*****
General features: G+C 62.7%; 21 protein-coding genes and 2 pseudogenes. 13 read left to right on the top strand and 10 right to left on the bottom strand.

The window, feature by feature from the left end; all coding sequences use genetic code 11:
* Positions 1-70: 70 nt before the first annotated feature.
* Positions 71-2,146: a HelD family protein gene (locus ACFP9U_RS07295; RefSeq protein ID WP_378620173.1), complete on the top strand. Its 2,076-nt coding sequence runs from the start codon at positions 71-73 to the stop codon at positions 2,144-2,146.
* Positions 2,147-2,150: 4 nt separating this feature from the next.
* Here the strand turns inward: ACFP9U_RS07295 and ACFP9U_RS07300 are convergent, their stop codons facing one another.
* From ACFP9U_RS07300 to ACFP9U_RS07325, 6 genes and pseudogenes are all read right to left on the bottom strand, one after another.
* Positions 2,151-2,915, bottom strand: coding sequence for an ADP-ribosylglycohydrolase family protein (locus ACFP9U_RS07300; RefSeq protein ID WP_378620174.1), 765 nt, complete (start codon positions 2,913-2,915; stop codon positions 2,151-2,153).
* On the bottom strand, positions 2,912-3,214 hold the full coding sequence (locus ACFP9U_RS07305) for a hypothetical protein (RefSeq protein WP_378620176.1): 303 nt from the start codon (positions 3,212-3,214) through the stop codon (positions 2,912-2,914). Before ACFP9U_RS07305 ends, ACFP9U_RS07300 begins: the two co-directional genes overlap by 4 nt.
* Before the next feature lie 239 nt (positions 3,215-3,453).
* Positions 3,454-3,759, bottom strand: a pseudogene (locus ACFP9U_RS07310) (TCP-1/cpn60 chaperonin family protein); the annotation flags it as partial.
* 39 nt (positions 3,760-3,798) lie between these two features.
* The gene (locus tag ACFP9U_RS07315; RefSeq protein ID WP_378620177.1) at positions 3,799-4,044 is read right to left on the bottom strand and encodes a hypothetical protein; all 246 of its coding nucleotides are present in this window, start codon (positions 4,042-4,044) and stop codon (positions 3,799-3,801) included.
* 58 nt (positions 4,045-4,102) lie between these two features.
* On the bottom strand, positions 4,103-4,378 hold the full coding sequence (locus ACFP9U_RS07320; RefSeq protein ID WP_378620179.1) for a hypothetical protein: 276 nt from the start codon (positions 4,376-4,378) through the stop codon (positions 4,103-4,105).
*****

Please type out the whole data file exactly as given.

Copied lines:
General features: G+C 62.7%; 21 protein-coding genes and 2 pseudogenes. 13 read left to right on the top strand and 10 right to left on the bottom strand.

The window, feature by feature from the left end; all coding sequences use genetic code 11:
* Positions 1-70: 70 nt before the first annotated feature.
* Positions 71-2,146: a HelD family protein gene (locus ACFP9U_RS07295; RefSeq protein ID WP_378620173.1), complete on the top strand. Its 2,076-nt coding sequence runs from the start codon at positions 71-73 to the stop codon at positions 2,144-2,146.
* Positions 2,147-2,150: 4 nt separating this feature from the next.
* Here the strand turns inward: ACFP9U_RS07295 and ACFP9U_RS07300 are convergent, their stop codons facing one another.
* From ACFP9U_RS07300 to ACFP9U_RS07325, 6 genes and pseudogenes are all read right to left on the bottom strand, one after another.
* Positions 2,151-2,915, bottom strand: coding sequence for an ADP-ribosylglycohydrolase family protein (locus ACFP9U_RS07300; RefSeq protein ID WP_378620174.1), 765 nt, complete (start codon positions 2,913-2,915; stop codon positions 2,151-2,153).
* On the bottom strand, positions 2,912-3,214 hold the full coding sequence (locus ACFP9U_RS07305) for a hypothetical protein (RefSeq protein WP_378620176.1): 303 nt from the start codon (positions 3,212-3,214) through the stop codon (positions 2,912-2,914). Before ACFP9U_RS07305 ends, ACFP9U_RS07300 begins: the two co-directional genes overlap by 4 nt.
* Before the next feature lie 239 nt (positions 3,215-3,453).
* Positions 3,454-3,759, bottom strand: a pseudogene (locus ACFP9U_RS07310) (TCP-1/cpn60 chaperonin family protein); the annotation flags it as partial.
* 39 nt (positions 3,760-3,798) lie between these two features.
* The gene (locus tag ACFP9U_RS07315; RefSeq protein ID WP_378620177.1) at positions 3,799-4,044 is read right to left on the bottom strand and encodes a hypothetical protein; all 246 of its coding nucleotides are present in this window, start codon (positions 4,042-4,044) and stop codon (positions 3,799-3,801) included.
* 58 nt (positions 4,045-4,102) lie between these two features.
* On the bottom strand, positions 4,103-4,378 hold the full coding sequence (locus ACFP9U_RS07320; RefSeq protein ID WP_378620179.1) for a hypothetical protein: 276 nt from the start codon (positions 4,376-4,378) through the stop codon (positions 4,103-4,105).